In an effort to retain the character of its downtown area and encourage “mom-and-pop” and other unique enterprises, Jersey City recently enacted a municipal ordinance that will limit chain stores to 30 percent of the ground-floor commercial space on any lot located in the downtown area. While the first of its kind in New Jersey, well-known municipalities with similar restrictions include Nantucket and San Francisco.
Ordinance No. 15.053 officially amends the Jersey City Land Development Ordinance and several redevelopment plans to restrict “Formula Businesses.” Formula businesses are defined as:
A type of business establishment that is contractually obligated to maintain two or more standardized characteristics such as: array of merchandise, menu items, facade design, decor, color scheme, uniform apparel, signage, trademark, or servicemark; and where 10 or more other establishments that are similarly contractually obligated to the same corporate entity are in operation within 300 miles of Jersey City.
The ordinance applies to retail sales of goods and services, financial institutions, restaurants, and bars. Grocery stores greater than 15,000 square feet are expressly excluded. The ordinance also does not apply to a large segment of the waterfront, including Newport.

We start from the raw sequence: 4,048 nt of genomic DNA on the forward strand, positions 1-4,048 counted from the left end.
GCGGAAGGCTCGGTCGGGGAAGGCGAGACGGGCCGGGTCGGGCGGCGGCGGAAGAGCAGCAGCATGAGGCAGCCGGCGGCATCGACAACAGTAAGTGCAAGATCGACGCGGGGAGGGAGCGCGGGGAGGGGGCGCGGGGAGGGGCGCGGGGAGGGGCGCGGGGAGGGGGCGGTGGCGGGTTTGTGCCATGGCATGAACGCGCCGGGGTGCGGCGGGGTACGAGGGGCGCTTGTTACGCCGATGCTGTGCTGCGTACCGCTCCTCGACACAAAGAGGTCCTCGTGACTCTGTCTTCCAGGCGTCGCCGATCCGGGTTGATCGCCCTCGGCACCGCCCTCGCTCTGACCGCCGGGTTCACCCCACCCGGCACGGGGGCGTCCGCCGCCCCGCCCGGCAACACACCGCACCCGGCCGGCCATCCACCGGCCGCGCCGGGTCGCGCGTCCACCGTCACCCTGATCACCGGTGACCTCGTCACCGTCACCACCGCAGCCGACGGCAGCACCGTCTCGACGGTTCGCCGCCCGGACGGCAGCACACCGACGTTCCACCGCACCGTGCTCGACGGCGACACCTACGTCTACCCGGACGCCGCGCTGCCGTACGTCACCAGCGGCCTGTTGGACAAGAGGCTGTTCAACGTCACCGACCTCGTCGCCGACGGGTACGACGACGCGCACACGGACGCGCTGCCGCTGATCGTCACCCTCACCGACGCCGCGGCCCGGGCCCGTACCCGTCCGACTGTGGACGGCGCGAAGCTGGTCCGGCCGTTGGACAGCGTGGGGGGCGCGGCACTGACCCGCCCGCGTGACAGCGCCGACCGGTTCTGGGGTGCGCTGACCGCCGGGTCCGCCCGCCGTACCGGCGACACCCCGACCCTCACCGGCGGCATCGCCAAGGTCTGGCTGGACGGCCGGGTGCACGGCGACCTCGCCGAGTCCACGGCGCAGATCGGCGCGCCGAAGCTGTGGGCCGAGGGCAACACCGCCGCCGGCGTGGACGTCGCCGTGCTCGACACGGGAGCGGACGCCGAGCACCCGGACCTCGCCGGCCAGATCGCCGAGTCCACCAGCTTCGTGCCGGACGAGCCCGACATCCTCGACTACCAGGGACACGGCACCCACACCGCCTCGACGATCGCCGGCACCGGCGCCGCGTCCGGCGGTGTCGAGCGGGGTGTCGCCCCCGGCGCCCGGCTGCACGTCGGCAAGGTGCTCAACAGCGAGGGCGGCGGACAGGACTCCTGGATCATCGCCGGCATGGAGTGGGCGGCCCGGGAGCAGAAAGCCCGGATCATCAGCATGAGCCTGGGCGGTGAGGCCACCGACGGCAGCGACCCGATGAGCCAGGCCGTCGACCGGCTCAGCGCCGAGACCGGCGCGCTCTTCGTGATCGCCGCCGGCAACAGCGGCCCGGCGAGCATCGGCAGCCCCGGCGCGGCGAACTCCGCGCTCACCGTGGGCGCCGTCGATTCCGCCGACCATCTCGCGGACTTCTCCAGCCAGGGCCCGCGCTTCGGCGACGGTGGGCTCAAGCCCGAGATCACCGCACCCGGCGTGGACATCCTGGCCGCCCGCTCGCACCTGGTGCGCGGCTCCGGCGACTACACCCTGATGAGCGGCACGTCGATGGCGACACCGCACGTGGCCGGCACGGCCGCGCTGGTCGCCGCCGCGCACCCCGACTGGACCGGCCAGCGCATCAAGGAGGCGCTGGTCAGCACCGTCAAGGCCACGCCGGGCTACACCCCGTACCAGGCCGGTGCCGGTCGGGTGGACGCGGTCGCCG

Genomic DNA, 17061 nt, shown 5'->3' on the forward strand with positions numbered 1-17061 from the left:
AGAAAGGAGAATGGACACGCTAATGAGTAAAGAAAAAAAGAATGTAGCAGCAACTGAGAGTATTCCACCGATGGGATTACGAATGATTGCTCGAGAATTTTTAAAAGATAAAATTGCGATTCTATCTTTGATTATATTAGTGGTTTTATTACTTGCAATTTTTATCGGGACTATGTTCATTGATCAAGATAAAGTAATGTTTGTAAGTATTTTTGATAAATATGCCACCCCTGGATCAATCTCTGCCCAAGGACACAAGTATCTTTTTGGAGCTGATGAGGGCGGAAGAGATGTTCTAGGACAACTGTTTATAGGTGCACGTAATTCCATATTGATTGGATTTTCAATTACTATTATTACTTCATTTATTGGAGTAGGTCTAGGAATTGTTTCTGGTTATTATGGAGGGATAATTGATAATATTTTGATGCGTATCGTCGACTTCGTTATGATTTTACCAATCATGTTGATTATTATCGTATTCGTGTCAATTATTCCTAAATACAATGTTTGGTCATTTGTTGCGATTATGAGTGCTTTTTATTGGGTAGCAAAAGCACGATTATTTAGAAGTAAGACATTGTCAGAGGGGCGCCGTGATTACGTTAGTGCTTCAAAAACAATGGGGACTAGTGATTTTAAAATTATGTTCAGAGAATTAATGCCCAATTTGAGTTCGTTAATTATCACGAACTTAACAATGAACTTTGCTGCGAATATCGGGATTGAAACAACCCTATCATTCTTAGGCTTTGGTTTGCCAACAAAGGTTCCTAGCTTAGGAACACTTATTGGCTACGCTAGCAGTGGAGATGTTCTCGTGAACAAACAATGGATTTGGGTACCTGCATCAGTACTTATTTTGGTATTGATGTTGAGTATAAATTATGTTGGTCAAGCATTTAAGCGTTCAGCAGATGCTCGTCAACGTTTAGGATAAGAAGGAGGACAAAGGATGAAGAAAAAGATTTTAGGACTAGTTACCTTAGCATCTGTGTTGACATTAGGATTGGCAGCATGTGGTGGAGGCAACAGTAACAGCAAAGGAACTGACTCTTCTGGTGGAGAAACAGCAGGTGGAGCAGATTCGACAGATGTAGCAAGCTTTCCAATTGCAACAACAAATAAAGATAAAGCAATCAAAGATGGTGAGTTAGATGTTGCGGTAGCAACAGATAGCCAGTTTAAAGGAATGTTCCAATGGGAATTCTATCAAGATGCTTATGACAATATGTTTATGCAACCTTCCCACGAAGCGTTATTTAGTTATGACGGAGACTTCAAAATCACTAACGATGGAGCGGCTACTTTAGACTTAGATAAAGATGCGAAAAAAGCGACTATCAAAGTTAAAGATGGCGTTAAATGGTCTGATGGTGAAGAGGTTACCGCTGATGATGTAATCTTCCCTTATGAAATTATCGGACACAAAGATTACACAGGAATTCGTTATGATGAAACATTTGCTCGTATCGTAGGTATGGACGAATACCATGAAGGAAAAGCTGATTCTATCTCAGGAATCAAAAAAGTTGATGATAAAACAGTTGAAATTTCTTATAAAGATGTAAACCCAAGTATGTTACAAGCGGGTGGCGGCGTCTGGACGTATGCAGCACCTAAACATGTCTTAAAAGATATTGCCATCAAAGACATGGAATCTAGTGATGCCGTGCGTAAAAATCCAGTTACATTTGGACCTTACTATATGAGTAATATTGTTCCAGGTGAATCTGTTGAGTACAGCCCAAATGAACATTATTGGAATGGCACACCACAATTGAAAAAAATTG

The City Council approved the ordinance by a vote of 8-1 in May, concluding that “formula business may detract from downtown Jersey City’s unique community character.” The ordinance summary statement further provides that “[r]estrictions on formula business should be implemented to preserve Downtown’s distinctive sense of place and unique neighborhood character.”
While formula business restrictions are often controversial, courts have generally found them to be a valid exercise of municipal authority so long as they are intended to further a legitimate interest, such as preserving the unique character of the community.
In 2003, a California appeals court rejected challenges to Coronado’s efforts to limit formula retail and upheld the Coronado ordinance, holding that the ordinance did not violate the US Constitution’s commerce and equal protection clauses by discriminating against out-of-state businesses, but rather that it simply imposed restrictions on stores that are contractually required to have standardized features. Conversely, the Eleventh Circuit Court of Appeals invalidated an ordinance enacted by Islamorada, Florida, after concluding that its intent was simply to favor certain local businesses.
For more information about the new ordinance or the legal issues involved, we encourage you to contact a member of Scarinci Hollenbeck’s Government Law Group.